Randy Clark, The Essential Guide to the Power of the Holy Spirit: God’s Miraculous Gifts at Work Today (Shippensburg, PA: Destiny Image, 2015), 221 pages.
Randy Clark is the president and founder of the Global Awakening ministry school and adjunct professor at United Theological Seminary and Regent University Divinity School. He has traveled and ministered in multiple venues and countries, and he is a noteworthy Spirit-filled conference speaker and minister, with many documentable divine healing experiences. This Essential Guide is an apologetical work that seeks to defend the continuationist position of spiritual gifts and miraculous healing in order to equip the reader with information to support the argument against cessationist controversies. It is written with the popular reader in mind, rather than for an academic reader and therefore it has minimal endnotes and it uses concepts, words, and terms that are within the reach of the non-academic person.
Clark draws the lines of thinking and summarizes the arguments between the continuationist and cessationist authors, identifying some of the popular historical and contemporary positions. He acknowledges that his book is not meant to be a complete guide; rather, it is only pointing to the primary or essential points of each position. Clark divides this book into four major parts: first, he defines the historical and ongoing division in Christianity on the work of the Holy Spirit; second, he focuses on the genuine work of the Holy Spirit today; third, he elaborates on Jonathan Edwards’ five classical keys for evaluating an authentic work of the Holy Spirit; and fourth, he guides the reader on how to personally experience the ongoing work of the Holy Spirit. At the conclusion, appendices are included, which provide statistical and evidence to support the ideas presented in the book.
This book can serve as a general introduction to the historical and contemporary arguments between cessationist and continuationist positions. It does not fully resolve any of the arguments, but it does point the reader to resources that will provide a greater depth of information. Unfortunately, there are a couple statements that may prove to provide additional support for those who look for errors in the theological and exegetical positions of the adherents of the continuationist perspective.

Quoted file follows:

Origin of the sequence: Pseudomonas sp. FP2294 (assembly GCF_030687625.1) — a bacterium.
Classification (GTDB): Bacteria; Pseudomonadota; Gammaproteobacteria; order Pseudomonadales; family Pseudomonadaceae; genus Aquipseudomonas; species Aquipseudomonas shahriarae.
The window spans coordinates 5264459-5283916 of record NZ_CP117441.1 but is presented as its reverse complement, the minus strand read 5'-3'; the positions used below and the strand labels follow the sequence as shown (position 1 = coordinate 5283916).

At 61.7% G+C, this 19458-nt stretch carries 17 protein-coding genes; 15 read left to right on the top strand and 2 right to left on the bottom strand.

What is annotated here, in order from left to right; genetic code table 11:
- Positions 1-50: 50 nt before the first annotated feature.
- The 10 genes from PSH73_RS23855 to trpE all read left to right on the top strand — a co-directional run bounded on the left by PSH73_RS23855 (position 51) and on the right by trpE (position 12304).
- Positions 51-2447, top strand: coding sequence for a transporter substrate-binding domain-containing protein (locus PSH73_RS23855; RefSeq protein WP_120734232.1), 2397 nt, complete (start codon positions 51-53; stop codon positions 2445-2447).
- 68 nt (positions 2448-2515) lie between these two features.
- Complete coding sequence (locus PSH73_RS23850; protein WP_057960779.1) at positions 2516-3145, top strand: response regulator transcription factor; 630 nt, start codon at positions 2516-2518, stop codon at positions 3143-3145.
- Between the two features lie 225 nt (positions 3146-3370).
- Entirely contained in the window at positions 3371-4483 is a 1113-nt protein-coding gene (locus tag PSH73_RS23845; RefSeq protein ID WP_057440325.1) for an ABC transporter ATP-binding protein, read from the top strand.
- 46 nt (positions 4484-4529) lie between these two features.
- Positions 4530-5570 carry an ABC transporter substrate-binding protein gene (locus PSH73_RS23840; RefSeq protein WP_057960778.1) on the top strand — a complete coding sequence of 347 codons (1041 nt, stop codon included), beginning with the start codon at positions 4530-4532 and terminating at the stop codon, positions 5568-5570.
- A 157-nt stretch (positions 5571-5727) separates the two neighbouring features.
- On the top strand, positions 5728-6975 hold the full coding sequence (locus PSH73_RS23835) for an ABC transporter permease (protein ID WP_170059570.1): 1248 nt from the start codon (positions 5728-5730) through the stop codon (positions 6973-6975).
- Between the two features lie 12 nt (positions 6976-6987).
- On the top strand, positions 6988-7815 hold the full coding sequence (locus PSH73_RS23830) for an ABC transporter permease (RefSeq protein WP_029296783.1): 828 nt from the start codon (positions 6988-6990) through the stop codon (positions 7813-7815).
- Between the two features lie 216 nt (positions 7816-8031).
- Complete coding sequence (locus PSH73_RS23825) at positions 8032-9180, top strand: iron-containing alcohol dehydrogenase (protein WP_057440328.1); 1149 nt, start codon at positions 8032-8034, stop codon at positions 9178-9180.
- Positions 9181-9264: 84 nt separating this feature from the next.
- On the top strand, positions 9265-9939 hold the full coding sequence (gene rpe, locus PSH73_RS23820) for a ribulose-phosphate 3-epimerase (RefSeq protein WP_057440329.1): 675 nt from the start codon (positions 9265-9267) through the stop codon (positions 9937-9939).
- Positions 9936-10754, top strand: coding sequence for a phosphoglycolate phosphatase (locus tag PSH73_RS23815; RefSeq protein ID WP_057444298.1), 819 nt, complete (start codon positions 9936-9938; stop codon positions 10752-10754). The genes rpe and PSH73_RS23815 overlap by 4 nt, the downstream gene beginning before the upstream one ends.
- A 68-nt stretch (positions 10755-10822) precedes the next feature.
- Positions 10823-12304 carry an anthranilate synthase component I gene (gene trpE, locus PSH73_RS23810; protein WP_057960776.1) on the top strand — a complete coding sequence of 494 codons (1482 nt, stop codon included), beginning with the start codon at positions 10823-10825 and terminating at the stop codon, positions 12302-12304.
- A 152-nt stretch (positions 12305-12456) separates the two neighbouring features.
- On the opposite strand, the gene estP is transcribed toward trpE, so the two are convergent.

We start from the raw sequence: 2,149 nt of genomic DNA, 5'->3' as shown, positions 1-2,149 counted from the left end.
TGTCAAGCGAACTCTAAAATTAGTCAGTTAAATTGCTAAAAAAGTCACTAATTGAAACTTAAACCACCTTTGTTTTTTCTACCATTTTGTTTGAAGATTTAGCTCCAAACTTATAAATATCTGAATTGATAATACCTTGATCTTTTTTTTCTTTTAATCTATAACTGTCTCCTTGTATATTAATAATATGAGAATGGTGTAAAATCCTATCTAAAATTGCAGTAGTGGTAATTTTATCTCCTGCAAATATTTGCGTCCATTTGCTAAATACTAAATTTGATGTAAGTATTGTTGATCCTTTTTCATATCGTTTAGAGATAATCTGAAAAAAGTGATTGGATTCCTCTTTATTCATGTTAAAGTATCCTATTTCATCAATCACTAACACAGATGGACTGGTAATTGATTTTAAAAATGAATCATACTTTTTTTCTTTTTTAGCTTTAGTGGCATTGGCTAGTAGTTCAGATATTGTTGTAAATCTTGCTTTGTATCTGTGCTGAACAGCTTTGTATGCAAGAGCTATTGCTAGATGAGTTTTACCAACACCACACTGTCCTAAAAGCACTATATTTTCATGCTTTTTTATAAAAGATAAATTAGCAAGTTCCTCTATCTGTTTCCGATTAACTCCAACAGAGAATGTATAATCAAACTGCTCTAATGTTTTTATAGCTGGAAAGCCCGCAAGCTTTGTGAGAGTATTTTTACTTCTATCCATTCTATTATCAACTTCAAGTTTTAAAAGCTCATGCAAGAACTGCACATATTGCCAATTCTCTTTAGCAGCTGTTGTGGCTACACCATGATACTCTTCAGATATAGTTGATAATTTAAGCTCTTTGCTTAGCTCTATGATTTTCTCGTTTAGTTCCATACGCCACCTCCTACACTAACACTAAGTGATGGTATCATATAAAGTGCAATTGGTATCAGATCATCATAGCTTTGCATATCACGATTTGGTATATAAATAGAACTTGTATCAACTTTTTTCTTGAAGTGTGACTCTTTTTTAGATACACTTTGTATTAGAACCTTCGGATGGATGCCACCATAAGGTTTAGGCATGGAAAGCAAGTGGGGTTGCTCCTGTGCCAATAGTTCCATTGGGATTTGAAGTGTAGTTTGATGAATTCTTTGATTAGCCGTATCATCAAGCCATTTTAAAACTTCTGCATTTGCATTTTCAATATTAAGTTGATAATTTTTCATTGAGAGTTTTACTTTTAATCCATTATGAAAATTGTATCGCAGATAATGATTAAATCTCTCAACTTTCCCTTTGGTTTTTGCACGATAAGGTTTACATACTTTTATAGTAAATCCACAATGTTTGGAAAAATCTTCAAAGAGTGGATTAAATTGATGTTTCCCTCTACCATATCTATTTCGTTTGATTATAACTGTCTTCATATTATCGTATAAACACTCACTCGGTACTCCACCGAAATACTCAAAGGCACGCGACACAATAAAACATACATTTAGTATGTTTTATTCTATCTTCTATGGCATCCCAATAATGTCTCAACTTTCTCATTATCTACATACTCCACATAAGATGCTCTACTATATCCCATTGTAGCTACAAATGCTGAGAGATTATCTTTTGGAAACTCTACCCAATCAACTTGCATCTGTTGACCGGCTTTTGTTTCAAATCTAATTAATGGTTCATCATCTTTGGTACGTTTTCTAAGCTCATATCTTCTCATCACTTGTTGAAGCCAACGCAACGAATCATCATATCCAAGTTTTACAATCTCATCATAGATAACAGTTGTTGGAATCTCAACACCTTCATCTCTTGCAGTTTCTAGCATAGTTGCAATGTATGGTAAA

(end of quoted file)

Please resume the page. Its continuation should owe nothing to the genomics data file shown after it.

On page 157, Clark stated, “biblical principles should never become a substitute for the privilege of knowing and being led by the Holy Spirit’s presence.” As a stand-alone statement this can (and unfortunately, probably will) be lifted out of the context of its chapter. Out of context, it places the subjective “Spirit-led” aspect over the objective “biblical principle” that stands counter to the Reformation mandate, sola scriptura. However, in context, Clark will describe the blessing of having scripture enlightened by the Holy Spirit, which enriches any Holy Spirit filled Christian’s understanding.
Another unfortunate error is found on page 129, where Clark stated, “The Greek word translated teaching (see Matt. 28:20) in the NIV is rhema or word.” The Greek word is actually didaskontes, which is indeed properly translated as teaching in many translations. If we give Clark the benefit of the doubt here, we may find that he is referencing another text, but that this error was somehow overlooked. As written above, this will likely also become fuel for the polemic opponents of the continuationist.
Writing as a reviewer who holds the Pentecostal and Charismatic experiences as dear, we cannot give Clark’s book a wholehearted recommendation, even though we find agreement with the major premise of it. It is a book that may give understanding to the above theological debate, but it will need to be read with critical thinking, being aware of its strengths and weaknesses. Our desire is that it undergoes another round of editorial critique and be republished as a second edition, with the errors removed from it.
Reviewed by John Miller